The Escapement – K.J. Parker

Read my review for the first two books in the Engineer TrilogyDevices and Desires and Evil for Evil

I’ve heard the term “I like it so much it hurts” before but I’ve always thought it was a rather stupid turn of phrase. How can you like something so much it hurts? Ridiculous. However, I may or may not be eating my words. I think I might like K.J. Parker (and this series in particular) so much that it hurts.

The Escapement picks up after Evil for Evil leaves off. It’s shorter than the previous two books in this trilogy, but no less packed and surprising due to that. In fact, this book almost seems more streamlined due to its shorter length than it’s longer predecessors. Perhaps that is because after reading two books without fully knowing what is being manipulated and planned, The Escapement presents readers with nearly constant revelations regarding characters and plot points which had only been hinted at and alluded to before. 

One of the things I love about Parker is that (s)he isn’t afraid to toy with deep concepts in his/her books. This is even more obvious in The Escapement where Parker seems to throw off his/her subtly with deeper ideas and starts toying with them openly in dialogue and self-monologues. Where, in previous books I was pretty sure the idea of love and good verses evil were grand concepts the whole Engineer Trilogy was founded on, The Escapement makes this clear in no uncertain terms. Conversations about whether good and evil truly exist and about the driving force and impact of love are open discussions which I find absolutely fascinating and stunningly thought provoking. Parker has a real talent for shining a brand new light on seemingly tired concepts. 

Love is not new literary topic, but Parker really takes it to a new level with this trilogy. While I am used to reading about how love conquers all and makes everything alright, Parker really takes a realistic burning knife to a concept so many of us have romanticized. While love is a uniting force, Parker also boldly shows how divisive and destructive it can be as well. Many readers might find this to be too dark and dismal for their tastes. I, however, applaud Parker’s realism and the incredible story (s)he uses to portray these fantastic ideas regarding love, good, evil, violence, war and everything else.

What impresses me the most about this trilogy closer was how streamlined Parker keeps all of these events and ideas while (s)he neatly brings all the plots, side plots and characters to a grotesquely Shakespearian, yet oddly satisfying close. The sheer magnitude of everything that Parker neatly ties together is awe-inspiring. Yet despite this, I never once felt that the plot was rushed, or that ideas and conclusions were haphazardly drawn. It was almost a relief for me to read about these ideas that had been hinted to and danced around in previous books, in plain black and white in The Escapement. There were several moments of “I knew I wasn’t insane for thinking this was what Parker was getting at in (insert scene, insert book title).”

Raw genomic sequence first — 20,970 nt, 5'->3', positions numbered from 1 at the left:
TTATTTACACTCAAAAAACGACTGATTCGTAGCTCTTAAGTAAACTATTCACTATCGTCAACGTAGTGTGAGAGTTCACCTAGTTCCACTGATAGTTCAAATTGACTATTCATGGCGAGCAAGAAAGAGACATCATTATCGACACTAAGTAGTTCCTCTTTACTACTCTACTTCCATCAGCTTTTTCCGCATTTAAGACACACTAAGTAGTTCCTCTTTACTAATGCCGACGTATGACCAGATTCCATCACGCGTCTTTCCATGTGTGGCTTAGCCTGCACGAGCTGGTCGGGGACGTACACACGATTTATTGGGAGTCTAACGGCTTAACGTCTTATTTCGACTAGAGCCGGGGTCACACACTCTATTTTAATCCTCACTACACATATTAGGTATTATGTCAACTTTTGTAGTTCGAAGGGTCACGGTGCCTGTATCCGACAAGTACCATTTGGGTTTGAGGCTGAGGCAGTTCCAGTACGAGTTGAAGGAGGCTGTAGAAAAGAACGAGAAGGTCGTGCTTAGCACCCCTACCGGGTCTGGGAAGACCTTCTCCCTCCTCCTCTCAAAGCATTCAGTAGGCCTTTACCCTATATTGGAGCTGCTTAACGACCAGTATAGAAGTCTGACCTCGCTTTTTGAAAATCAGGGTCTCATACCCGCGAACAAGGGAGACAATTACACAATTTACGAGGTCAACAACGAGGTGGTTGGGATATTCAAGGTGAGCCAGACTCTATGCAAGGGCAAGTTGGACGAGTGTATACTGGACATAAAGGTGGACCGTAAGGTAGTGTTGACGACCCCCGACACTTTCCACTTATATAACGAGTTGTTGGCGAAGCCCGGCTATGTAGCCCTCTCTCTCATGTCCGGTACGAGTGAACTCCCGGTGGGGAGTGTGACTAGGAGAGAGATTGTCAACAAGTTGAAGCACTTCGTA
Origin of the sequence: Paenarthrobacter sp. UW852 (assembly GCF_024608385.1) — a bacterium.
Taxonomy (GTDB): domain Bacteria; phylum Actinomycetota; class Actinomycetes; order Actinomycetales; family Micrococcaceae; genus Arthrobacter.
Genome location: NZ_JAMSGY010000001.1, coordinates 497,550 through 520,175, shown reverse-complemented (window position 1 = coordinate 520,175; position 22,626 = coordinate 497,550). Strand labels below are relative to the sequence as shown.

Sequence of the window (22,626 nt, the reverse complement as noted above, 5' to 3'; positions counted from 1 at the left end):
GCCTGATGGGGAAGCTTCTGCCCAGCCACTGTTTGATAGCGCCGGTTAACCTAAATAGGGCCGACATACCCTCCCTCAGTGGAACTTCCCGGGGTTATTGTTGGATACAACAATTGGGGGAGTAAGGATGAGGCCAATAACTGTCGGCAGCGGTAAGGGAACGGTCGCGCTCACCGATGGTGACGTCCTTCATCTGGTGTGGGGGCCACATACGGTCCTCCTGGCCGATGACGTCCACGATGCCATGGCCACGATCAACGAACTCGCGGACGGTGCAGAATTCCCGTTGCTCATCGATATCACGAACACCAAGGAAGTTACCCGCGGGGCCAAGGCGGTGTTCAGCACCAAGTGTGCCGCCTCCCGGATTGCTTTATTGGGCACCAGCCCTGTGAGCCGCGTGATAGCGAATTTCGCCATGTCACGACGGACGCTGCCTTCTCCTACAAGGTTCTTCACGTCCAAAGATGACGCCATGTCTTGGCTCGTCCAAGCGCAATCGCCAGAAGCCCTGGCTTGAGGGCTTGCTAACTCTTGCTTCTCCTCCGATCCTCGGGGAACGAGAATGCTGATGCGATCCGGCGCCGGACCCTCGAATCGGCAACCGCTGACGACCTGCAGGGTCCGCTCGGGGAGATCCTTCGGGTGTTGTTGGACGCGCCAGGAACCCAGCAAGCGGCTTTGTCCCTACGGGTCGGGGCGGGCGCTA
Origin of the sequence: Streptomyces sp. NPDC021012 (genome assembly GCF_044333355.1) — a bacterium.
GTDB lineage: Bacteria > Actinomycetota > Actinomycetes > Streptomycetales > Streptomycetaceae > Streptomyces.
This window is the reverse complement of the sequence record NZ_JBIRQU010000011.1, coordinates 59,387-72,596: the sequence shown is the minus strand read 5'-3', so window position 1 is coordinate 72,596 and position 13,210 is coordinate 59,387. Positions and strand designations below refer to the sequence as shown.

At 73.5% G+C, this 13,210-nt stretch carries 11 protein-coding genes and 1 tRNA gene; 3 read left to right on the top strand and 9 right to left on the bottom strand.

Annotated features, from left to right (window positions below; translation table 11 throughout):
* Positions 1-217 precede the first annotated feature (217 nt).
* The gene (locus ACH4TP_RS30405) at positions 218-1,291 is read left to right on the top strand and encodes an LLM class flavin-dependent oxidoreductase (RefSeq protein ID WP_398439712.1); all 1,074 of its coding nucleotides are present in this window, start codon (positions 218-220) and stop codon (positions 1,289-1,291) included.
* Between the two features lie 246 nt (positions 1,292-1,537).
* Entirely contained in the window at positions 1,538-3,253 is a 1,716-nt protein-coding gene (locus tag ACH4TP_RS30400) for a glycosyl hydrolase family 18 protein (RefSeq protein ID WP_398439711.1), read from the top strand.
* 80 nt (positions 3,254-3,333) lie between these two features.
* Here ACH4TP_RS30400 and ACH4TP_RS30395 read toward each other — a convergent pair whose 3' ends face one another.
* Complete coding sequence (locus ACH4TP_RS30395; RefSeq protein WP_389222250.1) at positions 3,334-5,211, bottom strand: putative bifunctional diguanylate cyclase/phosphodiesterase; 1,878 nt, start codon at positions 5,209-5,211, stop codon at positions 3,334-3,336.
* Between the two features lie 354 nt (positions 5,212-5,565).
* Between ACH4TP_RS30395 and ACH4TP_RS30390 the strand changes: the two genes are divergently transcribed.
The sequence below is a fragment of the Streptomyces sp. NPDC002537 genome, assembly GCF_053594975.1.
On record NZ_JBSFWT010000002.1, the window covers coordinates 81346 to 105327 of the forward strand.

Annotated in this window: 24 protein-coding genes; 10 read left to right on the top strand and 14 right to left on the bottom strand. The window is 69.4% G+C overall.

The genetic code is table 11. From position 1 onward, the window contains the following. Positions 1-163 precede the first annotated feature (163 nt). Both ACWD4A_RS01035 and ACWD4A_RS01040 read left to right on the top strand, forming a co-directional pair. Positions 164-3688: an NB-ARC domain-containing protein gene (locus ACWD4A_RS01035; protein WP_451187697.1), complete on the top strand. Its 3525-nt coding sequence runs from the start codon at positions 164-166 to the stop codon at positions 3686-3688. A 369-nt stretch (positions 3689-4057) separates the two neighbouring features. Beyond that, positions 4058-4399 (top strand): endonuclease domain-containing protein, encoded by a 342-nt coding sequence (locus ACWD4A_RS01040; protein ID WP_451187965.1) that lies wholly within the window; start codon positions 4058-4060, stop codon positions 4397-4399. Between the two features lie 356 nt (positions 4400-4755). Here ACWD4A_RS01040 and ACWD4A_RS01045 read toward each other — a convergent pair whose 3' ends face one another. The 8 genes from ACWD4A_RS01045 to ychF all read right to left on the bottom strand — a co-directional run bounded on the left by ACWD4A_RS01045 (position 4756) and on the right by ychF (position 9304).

This series is not for the faint of heart, not because it’s overly violent or sexual, or even because of vulgar language. It’s not for the faint of heart because Parker is brutally realistic in many ways that people may find uncomfortable thinking about. For example, Parker’s take on love have made several readers feel slightly depressed. It’s not a spin on such a romanticized topic that some are comfortable reading about. Furthermore, potential readers of Parker should know that while this is a fantasy series, there is no magic or religion in it. While this was refreshing for my absolutely skeptically minded self, many Parker readers are turned off by the lack of fantastic in his/her books.

Parker’s writing is top notch, and if this book did lack a little of the freshness of Devices and Desires, it’s easy to overlook. The plot moves at a nearly break-neck pace and the ending is painfully realistic and satisfying for the story being told. However, its Parker’s attention to detail and the underlying ideas being toyed with that really make this series shine, launching it to one of my top fantasy series I’ve read. It’s a series I’ll read time and time again and glean new insights and information each time. This is a detailed, deep and layered plot which is sure to satisfy those who itch for something along these lines. I, for one, find myself absolutely enamored with Parker’s brain. Any author who can boil up and create ideas this profound, complex, subtle and unique deserves attention. 

As a side note, thanks to Jared for harping on me to finish this series. I didn’t want this trilogy to end. If it wasn’t for him, I would have probably never read this book so I could prolong the series indefinitely. Ridiculous, I know….

5/5 stars 

3 Responses

  • Mark Timmony

    I've looked at her books for a while now – obviously we carry them in the shop, I just haven't ever picked one up to read.

    That will need to be fixed…

    As alwasy – great review 😀

  • Gem

    Hmm I think you may have convinced me to read more K J Parker. Shadow just did not appeal to me, it was too slowly placed and I found it difficult to connect with the characters. But this sounds like something I would enjoy.

  • Sarah

    Personally, I think the Engineer trilogy is a good place to start with Parker's work. Parker, generally, is a "below surface level" author with some wry cynicism which I just love. That does, however, put some people off…. 🙂

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